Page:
Wednesday, 20 December 2006

Time Management

As of September I have been working as a software engineer for a company that builds screen printing equipment. The company is a leader in its field and supplies circuit board printers to most of the major technology companies in the world. The job has been fantastic in giving me an insight of what the software engineer profession is all about. Being paid to do something you are good at and you enjoy is a great feeling and something you only dream about while you are struggling through tedious exams at school. However one unexpected problem has resulted from the nine to five working hours. Simply I have suddenly realised how many things I use to do in my spare time, and how much little spare time I now have. I feel my hobby time has rapidly been eroded and in the last 3 months I have done little towards my final year university project that by now I wanted the requirements to be completed. It has become apparent that better time management is in order if I wish to continue building the BridTEC brand, something that in the new year I hope to achieve.

Wednesday, 29 November 2006

Is the web killing software engineering?

I so love desktop applications, so rock solid and they do exactly what you want them to do. I have the totally opposite opinion of the web interface, having to click submit before a refresh of the page can occur seems so clunky me. Lucky so-called web 2.0 may fix my dislike towards the web, as it should offer real time updates using technologies such as Ajax. But I have deeper concerns of what developing for the web is doing to the definition of software engineering. As in any engineering there is a life cycle of the processes you have to do to go from start to end, or in most cases start to recurring support. When you build a house you have an architect who in software are the people who prepare the requirements, analysis and design documents. You also have the builders who in software are the programmers. If you build a shed without an architect you maybe able to just use the builders to construct a simple design and go onto build the shed. In majority of cases this happens in web development that on the whole works fine. My issue with this isn't what you would initially think, with the builder doing the work of many people and the possibility for that shed will fall down. No, my issue is that the team who are building sheds for the living get out of the development routine that would be required to build a grand hotel.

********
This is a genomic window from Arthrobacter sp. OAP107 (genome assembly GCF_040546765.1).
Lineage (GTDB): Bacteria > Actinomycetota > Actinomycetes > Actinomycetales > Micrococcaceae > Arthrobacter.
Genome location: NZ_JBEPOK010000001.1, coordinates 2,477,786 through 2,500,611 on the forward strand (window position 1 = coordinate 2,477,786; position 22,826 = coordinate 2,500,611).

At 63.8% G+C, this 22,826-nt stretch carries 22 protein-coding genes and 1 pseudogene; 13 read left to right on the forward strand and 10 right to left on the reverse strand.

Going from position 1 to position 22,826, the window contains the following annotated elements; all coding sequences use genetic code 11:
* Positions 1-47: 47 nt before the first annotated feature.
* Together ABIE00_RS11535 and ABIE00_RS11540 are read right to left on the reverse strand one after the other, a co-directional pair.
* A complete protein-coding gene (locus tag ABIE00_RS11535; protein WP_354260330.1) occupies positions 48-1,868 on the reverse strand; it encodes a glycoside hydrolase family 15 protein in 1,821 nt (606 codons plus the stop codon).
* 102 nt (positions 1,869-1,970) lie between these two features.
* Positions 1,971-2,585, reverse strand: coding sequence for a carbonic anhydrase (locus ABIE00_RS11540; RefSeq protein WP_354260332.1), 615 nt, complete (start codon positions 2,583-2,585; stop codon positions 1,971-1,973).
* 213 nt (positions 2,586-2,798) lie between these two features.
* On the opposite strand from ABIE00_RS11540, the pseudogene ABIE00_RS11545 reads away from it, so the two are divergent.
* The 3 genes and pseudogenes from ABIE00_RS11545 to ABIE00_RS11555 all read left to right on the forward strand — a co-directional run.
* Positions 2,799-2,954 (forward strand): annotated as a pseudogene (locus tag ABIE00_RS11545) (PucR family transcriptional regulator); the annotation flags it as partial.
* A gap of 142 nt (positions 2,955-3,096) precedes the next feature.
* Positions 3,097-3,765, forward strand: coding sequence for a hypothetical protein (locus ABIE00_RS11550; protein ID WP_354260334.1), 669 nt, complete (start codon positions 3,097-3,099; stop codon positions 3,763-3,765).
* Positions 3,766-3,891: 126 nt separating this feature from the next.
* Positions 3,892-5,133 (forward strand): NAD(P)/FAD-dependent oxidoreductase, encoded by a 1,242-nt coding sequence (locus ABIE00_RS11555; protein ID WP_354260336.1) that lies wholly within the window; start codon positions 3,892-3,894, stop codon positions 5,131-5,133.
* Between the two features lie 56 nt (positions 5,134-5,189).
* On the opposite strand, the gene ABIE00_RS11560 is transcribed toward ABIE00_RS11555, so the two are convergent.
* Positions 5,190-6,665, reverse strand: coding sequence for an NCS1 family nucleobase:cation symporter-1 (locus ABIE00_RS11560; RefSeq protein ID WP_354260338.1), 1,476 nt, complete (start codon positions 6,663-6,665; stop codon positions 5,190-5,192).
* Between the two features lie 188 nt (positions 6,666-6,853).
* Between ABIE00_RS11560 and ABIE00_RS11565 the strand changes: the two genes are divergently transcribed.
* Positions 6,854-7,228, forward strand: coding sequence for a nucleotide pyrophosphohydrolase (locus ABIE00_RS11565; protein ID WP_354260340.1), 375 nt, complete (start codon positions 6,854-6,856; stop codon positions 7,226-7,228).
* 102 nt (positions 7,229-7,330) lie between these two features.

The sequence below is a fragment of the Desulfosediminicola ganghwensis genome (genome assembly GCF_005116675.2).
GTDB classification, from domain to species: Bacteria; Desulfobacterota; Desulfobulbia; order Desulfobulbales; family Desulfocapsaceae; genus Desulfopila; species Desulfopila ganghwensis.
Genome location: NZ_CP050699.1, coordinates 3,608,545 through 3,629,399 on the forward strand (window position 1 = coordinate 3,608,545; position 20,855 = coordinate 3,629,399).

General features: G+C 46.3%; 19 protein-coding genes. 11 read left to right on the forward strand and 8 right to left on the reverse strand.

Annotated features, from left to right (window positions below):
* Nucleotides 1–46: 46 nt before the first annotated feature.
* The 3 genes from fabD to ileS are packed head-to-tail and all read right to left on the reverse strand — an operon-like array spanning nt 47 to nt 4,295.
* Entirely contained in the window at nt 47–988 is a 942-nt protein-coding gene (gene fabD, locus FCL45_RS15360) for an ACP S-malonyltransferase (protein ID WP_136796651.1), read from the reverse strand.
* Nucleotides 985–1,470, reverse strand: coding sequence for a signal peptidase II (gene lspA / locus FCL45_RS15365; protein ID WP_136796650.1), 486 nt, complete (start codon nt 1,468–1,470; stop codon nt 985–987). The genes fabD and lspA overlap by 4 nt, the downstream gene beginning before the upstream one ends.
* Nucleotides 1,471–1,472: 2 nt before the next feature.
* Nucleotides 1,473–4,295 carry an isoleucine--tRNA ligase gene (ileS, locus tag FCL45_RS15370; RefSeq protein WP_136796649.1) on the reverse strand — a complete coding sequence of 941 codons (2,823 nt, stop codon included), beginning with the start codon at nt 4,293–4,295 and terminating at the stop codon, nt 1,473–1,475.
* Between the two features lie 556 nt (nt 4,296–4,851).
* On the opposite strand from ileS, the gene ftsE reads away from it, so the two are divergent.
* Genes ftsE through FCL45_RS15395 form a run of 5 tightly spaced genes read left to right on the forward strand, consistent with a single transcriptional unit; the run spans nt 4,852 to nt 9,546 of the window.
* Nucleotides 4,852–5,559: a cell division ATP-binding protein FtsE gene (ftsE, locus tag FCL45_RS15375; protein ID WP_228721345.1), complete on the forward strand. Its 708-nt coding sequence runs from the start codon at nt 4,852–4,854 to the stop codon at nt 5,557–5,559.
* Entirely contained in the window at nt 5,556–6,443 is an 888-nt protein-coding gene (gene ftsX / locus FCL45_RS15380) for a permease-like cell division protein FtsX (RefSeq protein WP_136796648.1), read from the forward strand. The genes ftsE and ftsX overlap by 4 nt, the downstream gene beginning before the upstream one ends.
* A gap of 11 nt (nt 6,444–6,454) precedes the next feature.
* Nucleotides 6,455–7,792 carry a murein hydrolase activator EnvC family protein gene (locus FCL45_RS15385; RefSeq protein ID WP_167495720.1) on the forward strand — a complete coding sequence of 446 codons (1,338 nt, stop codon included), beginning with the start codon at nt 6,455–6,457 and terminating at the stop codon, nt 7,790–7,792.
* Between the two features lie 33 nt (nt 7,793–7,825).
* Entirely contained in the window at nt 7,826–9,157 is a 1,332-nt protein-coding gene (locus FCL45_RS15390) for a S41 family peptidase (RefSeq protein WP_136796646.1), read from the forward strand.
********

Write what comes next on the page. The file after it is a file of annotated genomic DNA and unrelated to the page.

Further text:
There is no doubt in my eyes that web development can become enormous but being realistic not every web developer is working on big projects and the majority are working on relevantly small ones. Now the trouble with techies, including myself is that we like to investigate and learn other technologies. This is meaning that true desktop application developers are cross-pollinating with web developers resulting in mixed disciplines of software development. This doesn't cause too many problems on the web side, the only issue maybe the projects are over engineered and run behind schedule. On the desktop application side is another story. Few applications I used on a day-to-day base aren't from one of the major software houses. Applications that I use that aren't from one of the big boys I would have a major issue with somewhere. The big software houses such as Microsoft enforce industry standard software techniques, which I believe is why I have no big issue with their applications. Where smaller developers applications' I believe, which I cannot directly prove, that the reason I have issues with their applications is because these developers come from the age where the ease of creation and deployment of web sites is predominate and this has eroded away the true software engineering discipline. This discipline is a main ingredient to good software and without it we see a future of inadequate software.

Saturday, 18 November 2006

Is 3G finally taking off?

With the announcement this week that mobile phone operator 'Three' will be offering a flat rate fee for it 3rd generation mobile phone service, I can finally start considering upgrading my mobile phone. Two years ago I pledged to myself that I wouldn't upgrade my phone until 3G services, then very expensive, became the norm. In my opinion the operators have cut their own throats as they made the services an exclusive product and didn't create reasonable pricing plans. Pricing plans where created around the pay-for-what-you-use model, the model that most operators used for text messaging. So fixed prices were created for each megabyte a user used for the use of any 3G services. In the age where you pay a fixed fee for your home broadband service, this pricing plan wasn't going to work and it has resulted in very slow take up for 3G services. Now 'Three' has announced their new flat rate fee pricing plan, we can only wait before the other operators will follow suit and maybe 3G will finally take off.